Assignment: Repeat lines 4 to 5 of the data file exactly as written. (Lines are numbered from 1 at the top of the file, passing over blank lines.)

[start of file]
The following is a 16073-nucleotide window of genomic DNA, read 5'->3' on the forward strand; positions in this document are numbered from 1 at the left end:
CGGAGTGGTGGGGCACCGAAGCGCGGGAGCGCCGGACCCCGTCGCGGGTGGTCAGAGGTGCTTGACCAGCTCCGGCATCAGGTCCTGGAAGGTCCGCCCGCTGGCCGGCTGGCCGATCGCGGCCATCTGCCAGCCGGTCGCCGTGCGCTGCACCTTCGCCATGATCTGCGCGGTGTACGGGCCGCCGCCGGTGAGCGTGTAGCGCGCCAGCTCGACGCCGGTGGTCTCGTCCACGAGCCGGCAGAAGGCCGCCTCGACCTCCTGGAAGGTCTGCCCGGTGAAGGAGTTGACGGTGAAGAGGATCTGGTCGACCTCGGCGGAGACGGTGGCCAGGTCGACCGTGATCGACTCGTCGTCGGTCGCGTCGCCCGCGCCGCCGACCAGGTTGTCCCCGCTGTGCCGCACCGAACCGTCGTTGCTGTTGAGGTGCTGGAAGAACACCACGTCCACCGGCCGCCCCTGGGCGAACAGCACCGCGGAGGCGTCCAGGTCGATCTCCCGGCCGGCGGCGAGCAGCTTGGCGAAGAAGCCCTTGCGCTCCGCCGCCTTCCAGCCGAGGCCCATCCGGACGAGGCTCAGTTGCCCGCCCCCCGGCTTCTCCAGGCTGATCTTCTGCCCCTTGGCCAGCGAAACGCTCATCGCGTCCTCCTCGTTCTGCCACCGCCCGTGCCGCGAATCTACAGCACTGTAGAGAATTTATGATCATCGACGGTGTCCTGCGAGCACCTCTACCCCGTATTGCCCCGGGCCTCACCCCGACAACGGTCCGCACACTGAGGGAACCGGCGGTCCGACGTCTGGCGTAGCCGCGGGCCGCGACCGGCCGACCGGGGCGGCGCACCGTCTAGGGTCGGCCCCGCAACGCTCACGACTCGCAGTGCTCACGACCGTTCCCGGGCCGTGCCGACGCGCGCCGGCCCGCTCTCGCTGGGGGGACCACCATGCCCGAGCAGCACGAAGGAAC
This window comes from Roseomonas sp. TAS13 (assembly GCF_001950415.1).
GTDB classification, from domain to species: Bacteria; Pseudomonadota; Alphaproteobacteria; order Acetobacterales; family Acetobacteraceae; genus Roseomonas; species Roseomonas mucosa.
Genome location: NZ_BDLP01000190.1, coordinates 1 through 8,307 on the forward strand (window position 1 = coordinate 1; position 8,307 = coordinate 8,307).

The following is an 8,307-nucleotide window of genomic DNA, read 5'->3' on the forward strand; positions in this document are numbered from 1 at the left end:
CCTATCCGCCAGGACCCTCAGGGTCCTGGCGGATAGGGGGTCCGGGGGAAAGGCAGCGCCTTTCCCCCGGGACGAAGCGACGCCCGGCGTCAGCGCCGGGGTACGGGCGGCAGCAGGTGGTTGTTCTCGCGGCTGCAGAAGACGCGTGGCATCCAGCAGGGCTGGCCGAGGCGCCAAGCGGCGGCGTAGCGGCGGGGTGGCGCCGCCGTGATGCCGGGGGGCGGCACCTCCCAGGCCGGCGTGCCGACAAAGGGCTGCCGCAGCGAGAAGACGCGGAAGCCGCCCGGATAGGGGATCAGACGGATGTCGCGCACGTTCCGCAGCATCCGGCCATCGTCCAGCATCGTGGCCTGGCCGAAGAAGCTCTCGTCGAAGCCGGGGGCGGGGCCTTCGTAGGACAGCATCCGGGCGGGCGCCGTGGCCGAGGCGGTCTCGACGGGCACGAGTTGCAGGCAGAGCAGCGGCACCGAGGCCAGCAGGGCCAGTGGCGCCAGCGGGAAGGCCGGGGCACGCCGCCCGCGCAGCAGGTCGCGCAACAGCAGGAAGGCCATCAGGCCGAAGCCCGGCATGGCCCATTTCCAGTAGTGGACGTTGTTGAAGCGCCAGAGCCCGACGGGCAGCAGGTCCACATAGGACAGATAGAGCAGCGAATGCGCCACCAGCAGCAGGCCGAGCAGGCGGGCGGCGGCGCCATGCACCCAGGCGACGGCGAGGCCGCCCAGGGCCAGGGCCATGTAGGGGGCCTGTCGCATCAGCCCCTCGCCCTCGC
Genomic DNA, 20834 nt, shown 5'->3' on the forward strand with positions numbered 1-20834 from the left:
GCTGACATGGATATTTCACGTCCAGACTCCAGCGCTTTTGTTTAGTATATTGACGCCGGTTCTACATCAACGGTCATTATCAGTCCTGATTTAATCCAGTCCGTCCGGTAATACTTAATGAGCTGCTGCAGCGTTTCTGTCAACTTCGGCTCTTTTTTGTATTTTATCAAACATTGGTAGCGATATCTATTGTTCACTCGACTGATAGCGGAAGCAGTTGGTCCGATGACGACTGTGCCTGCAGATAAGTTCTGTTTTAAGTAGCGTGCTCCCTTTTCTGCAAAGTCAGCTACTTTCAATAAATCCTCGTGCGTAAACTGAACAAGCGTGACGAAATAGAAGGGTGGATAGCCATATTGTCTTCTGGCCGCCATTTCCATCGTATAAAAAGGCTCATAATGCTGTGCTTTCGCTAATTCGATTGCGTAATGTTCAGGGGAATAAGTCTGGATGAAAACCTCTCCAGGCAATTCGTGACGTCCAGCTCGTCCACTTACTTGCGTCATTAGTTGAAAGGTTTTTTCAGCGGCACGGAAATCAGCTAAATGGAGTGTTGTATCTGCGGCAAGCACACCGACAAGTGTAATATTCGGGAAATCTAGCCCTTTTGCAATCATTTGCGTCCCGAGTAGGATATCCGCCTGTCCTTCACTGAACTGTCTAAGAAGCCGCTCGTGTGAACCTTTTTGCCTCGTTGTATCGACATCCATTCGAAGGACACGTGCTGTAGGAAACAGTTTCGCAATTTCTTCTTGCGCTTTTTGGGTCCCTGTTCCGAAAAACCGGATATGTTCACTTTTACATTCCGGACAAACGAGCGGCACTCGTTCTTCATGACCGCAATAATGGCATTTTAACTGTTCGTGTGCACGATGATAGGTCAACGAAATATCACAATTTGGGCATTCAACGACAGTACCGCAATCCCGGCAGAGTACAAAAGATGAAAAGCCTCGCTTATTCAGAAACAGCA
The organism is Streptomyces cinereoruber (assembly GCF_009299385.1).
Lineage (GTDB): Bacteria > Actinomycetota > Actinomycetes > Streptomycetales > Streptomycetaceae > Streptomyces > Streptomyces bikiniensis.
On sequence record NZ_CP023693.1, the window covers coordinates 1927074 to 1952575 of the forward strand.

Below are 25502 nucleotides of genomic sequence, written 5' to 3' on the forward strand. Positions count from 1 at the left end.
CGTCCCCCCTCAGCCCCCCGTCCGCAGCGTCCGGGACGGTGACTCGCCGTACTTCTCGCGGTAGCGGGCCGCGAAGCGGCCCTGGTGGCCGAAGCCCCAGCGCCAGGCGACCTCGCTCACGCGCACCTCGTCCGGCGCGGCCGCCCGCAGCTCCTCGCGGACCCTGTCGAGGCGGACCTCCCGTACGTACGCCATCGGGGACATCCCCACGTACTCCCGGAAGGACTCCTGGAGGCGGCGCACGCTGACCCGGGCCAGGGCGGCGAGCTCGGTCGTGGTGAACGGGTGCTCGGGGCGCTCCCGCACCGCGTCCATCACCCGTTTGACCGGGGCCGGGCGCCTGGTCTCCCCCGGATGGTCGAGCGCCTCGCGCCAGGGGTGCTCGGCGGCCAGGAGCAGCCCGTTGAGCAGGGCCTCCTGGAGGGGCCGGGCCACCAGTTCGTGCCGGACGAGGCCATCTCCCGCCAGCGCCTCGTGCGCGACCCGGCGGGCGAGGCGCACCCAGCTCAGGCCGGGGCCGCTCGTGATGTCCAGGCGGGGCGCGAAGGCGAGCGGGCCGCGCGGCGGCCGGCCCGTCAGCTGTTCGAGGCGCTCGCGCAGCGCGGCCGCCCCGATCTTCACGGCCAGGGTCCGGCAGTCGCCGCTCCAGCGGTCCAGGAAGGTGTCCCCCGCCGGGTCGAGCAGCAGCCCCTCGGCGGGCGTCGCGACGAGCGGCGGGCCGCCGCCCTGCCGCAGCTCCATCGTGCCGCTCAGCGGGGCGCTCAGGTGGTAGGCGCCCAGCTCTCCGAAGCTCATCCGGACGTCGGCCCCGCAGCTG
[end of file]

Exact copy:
GTDB classification, from domain to species: Bacteria; Pseudomonadota; Alphaproteobacteria; order Acetobacterales; family Acetobacteraceae; genus Roseomonas; species Roseomonas mucosa.
Genome location: NZ_BDLP01000190.1, coordinates 1 through 8,307 on the forward strand (window position 1 = coordinate 1; position 8,307 = coordinate 8,307).